Claudia Schiffer Shares Inside Her (Very Possibly Haunted) English Tudor Mansion: 'All the Ghosts in the House Are Lovely'
“No one needs to be scared," Schiffer assures
Claudia Schiffer’s Tudor mansion in England might be haunted, but don’t worry — the spirits are friendly.
“We had a medium go around, and she told us that actually all the ghosts in the house are lovely,” the model, 46, tells Architectural Digest in their September issue. “No one needs to be scared.”
Arriving uninvited seems to be a trend in the 530-acre Coldham Hall’s history, as Schiffer and her husband, film director Matthew Vaughn, also appeared unannounced to ask the previous owners if they’d consider selling.
“We basically knocked on the door and said, ‘We love this place,’” she says. “They had no idea who we were or what we were doing there.”
The bold buying method paid off: The couple were married there soon after, and now call the British retreat their full-time residence with children Caspar, 14, Clementine, 12, and Cosima, 7, and their array of pets including dogs, cats, sheep, pigs and a tortoise.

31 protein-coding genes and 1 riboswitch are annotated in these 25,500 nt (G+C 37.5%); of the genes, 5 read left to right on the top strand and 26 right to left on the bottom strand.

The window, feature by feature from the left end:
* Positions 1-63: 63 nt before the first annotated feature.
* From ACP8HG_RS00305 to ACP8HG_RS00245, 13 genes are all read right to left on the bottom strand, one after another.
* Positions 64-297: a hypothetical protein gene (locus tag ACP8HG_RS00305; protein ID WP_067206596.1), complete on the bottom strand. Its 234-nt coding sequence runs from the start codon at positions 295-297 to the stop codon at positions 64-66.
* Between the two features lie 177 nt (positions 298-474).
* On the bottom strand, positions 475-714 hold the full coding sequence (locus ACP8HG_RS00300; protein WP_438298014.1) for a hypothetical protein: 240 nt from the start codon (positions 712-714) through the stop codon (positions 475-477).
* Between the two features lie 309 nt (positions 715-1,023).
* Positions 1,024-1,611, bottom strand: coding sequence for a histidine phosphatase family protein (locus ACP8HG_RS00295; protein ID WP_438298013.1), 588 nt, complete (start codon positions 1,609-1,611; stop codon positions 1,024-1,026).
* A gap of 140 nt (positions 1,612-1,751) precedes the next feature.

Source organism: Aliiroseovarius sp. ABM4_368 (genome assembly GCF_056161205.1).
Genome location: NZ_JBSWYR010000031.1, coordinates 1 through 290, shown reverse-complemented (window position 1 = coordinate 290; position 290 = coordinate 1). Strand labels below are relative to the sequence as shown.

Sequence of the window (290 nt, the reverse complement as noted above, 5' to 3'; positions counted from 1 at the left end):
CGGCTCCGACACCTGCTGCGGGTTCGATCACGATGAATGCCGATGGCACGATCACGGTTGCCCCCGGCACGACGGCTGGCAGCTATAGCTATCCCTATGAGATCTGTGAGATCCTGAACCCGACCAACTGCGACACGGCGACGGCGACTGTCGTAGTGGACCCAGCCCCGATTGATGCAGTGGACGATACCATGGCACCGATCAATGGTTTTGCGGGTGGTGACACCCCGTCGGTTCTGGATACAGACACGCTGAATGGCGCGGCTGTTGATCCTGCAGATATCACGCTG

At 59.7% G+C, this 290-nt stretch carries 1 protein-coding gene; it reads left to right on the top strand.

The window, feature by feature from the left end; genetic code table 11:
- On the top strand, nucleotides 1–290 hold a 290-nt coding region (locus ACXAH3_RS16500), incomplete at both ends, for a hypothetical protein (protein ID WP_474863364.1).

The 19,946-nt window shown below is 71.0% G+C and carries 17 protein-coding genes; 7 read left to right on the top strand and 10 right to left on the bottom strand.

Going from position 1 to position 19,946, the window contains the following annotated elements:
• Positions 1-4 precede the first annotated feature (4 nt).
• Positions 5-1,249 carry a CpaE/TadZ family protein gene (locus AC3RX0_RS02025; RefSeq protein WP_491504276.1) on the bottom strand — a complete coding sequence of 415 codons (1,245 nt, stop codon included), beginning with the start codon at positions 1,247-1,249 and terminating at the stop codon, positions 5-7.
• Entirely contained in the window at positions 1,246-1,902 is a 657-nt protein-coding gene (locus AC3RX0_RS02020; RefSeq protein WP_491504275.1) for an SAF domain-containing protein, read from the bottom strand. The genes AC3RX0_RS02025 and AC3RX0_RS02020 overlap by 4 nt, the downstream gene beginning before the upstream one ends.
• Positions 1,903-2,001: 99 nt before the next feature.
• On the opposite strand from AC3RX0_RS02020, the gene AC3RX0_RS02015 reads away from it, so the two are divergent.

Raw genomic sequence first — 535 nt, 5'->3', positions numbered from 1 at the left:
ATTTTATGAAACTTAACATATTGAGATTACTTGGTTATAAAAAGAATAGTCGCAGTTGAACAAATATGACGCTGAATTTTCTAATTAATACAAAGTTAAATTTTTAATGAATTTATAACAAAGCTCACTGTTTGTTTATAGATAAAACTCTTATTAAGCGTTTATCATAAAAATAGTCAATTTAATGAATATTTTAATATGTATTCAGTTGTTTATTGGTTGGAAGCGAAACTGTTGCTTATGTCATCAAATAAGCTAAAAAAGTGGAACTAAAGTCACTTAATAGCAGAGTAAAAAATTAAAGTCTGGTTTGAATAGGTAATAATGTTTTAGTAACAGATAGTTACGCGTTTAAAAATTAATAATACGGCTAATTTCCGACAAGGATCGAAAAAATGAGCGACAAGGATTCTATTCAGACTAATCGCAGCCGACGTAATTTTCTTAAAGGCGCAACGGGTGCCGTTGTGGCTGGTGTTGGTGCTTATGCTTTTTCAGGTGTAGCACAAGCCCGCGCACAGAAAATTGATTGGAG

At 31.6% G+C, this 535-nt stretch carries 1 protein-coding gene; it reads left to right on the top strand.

After their clock tower burned down a few years back, though, the model discovered what she would actually save in the case of a fire. Sadly, the hard-shelled reptile wasn’t at the top of the list, but lenticular photos of each child by Ashkan Sahihi and an Adam Fuss photogram of Cosima when she was a baby were.
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Elaborate art aside, Schiffer still wants the estate to feel family friendly, outfitting furniture in fabrics like moleskin — “Shooting fabrics are made of moleskin, which means it lasts forever,” she explains — and corduroy. “Great homes sometimes lack that personal detail,” says Schiffer. “I wanted to have things in the house that are important to use because they have great memories.”
“We are not very formal,” the supermodel adds. “The whole idea of the house is that everyone can roam. I wanted it to be rustic so you felt like you could have muddy dogs running around and kids with jam on their hands.”
For the full details of Schiffer’s palatial pad, visit Architectural Digest.